“OK, you have three days” she added and I panicked. My idea about my first topic was about going to one of the neglected residential poor areas of the city (Khokha ghetto), and talk with its resident which are mostly women about their lives, how do they survive, and what is their biggest struggle, and dreams.     When you first arrive there, you can feel everything and it’s opposite. You can feel these women suffer, and their pride, their happiness as independent women, and their very desperate need for a man who would get their back. They say “one small positive thought in the morning can change your whole day” and lord how marvelous it did.

A narrow alley crammed with women from all ages. It was really smelly because of all the sewage that was running, and the trash cans that were everywhere full to the maximum. The road was all bumpy and unpaved, everything seemed very normal, except for the invader which was me. I decided I’m going to choose women randomly to interview; they all looked interesting to the point that I wished I could stay there for days listen to their stories. I came across this woman who seemed really distracted by something, she was holding her baby and two other kids were holding her ”Kaftan” from both sides. Our dialogue went as following:

-Good morning, my name is Ola and I’m a jour.. and before I finish my sentence, she interrupted me saying, with very restrict tone.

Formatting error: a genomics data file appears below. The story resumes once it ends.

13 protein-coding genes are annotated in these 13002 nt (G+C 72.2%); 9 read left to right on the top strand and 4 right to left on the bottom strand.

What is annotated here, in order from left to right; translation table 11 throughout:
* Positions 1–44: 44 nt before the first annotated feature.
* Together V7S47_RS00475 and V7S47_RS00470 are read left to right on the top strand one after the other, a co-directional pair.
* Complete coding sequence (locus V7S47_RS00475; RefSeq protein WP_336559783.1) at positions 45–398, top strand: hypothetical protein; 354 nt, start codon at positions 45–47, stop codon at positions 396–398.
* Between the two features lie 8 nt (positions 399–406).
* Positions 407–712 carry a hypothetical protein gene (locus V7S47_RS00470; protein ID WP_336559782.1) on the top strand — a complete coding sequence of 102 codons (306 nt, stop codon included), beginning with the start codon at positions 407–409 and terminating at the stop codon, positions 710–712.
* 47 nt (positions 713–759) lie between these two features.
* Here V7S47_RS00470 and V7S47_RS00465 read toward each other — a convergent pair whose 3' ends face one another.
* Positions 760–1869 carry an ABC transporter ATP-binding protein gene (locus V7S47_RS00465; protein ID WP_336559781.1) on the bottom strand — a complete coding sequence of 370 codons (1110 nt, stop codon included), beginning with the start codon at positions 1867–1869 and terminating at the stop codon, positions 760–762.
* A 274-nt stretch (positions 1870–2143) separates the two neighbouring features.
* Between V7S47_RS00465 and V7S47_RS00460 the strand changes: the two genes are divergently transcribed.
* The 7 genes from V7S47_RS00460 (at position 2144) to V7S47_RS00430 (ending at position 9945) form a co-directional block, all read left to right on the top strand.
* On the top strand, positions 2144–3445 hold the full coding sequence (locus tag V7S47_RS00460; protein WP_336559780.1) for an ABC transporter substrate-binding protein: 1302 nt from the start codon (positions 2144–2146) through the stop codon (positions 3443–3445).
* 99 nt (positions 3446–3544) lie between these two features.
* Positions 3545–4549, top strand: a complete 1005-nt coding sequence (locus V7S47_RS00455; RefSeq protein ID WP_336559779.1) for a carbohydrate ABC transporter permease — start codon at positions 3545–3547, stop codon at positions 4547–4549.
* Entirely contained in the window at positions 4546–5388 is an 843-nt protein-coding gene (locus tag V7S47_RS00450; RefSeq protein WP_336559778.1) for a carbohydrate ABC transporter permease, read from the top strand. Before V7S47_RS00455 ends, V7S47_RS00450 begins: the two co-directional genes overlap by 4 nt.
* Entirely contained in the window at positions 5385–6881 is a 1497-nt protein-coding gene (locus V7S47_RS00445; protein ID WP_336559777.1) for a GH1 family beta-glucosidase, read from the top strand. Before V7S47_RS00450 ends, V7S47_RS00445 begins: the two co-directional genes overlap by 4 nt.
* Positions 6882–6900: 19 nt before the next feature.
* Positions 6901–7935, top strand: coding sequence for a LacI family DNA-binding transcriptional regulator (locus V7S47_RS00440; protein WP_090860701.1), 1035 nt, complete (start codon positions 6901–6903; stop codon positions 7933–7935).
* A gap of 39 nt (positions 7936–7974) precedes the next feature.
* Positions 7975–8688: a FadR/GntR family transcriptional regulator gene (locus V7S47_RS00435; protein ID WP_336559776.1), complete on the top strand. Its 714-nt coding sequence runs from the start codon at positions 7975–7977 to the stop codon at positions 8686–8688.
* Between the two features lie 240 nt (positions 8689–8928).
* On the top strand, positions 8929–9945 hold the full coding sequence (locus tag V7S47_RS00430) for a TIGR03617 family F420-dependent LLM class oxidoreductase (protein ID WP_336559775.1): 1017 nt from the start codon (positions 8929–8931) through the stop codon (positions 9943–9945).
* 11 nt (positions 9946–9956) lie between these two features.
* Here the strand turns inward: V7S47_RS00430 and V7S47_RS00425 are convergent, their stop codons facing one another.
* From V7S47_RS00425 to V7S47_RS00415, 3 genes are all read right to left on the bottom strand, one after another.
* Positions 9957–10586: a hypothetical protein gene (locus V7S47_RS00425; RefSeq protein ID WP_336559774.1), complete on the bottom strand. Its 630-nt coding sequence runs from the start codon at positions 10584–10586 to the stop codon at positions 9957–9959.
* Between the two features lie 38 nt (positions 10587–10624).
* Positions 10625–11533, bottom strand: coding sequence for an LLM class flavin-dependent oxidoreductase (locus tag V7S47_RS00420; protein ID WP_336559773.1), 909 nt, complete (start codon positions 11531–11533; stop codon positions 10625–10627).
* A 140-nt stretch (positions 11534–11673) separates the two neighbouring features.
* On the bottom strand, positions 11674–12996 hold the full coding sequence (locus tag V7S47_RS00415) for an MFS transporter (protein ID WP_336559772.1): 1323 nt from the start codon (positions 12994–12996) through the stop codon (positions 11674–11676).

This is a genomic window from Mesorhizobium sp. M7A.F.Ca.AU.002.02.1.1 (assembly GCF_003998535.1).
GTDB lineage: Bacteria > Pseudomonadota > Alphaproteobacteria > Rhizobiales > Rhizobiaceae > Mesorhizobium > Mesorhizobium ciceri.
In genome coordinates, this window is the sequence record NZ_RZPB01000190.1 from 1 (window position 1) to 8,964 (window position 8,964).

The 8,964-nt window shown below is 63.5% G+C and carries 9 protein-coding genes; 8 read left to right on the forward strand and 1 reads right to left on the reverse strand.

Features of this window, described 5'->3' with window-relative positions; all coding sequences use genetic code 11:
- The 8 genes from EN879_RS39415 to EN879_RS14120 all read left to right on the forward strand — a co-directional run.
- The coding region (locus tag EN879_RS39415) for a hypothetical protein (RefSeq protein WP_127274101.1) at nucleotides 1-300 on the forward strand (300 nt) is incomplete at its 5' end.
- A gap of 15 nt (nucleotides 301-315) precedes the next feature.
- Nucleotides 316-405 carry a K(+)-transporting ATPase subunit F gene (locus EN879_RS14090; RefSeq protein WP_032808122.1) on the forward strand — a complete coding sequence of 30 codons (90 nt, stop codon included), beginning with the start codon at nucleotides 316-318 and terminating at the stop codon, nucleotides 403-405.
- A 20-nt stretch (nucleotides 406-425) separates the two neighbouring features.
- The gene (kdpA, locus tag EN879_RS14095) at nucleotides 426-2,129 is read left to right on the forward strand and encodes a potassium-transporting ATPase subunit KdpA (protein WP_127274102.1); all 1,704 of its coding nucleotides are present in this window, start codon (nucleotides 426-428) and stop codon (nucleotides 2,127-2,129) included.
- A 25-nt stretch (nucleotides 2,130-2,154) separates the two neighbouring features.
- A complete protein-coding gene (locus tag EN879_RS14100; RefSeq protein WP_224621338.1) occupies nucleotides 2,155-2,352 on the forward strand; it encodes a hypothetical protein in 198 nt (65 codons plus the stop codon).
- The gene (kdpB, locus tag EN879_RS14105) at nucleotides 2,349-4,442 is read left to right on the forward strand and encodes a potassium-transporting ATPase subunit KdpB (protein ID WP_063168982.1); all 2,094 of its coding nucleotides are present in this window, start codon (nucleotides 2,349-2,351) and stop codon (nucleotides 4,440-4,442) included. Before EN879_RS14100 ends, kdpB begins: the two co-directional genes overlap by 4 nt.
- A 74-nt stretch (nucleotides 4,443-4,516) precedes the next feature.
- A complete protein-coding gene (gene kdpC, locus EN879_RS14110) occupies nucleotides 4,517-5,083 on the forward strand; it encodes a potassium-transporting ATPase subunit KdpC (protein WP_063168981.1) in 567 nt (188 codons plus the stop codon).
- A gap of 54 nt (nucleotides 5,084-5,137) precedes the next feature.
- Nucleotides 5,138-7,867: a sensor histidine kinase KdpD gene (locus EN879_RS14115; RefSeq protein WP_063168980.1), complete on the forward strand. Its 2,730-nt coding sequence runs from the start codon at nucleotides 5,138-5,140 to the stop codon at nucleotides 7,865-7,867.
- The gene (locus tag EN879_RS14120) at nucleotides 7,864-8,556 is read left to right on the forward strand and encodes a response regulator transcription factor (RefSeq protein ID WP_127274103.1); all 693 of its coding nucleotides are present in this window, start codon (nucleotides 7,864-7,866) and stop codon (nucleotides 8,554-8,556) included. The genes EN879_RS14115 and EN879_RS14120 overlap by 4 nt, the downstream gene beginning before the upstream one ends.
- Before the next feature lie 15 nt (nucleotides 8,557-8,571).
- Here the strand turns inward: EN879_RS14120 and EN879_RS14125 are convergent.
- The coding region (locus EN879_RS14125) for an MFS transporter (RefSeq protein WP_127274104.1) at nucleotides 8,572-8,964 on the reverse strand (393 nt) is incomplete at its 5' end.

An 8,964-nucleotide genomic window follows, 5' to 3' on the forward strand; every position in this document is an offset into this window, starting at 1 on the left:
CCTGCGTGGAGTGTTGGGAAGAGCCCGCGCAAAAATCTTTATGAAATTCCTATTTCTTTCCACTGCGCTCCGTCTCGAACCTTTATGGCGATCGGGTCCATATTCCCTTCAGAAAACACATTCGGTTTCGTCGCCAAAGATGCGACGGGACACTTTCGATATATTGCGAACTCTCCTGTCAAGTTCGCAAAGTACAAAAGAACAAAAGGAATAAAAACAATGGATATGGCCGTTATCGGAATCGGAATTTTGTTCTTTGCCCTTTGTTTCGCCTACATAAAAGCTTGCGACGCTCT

-What do you want?
-I work as a journalist for “Maseriat” magazine and I would like to interview you abou..
-About what?! With the same tone she interrupted.
-About anything you want.

She looked me up and down, and said “The room I live in is five blocks away do you want to follow me or what? “ I responded with an unsteady tone ”Yea, yea of course”. Her room was beyond simple, it has only one window, and an uncomfortable couch which we were sitting on, and a small rusty white fridge you can tell that there is nothing in it. And a ripped off mattress laying down on the floor, and three outdoor filthy cats was running over around us. Her name was Aysha, she was about 34 years old, and she has really beautiful green eyes, white skin, and light brown hair up to her shoulders. She started her talk with I barley can raise those kids, I have nothing. My husband was such an aggressive stupid abusive terrible person. She wasn’t making any eye-contact with me, the whole time she was just looking at her kids and the cats and I was listening carefully with really wide open eyes. She proceeds saying “He didn’t have a job; I had to work three jobs to support him, my kids and their needs. I don’t remember feeling like a woman since I married him.”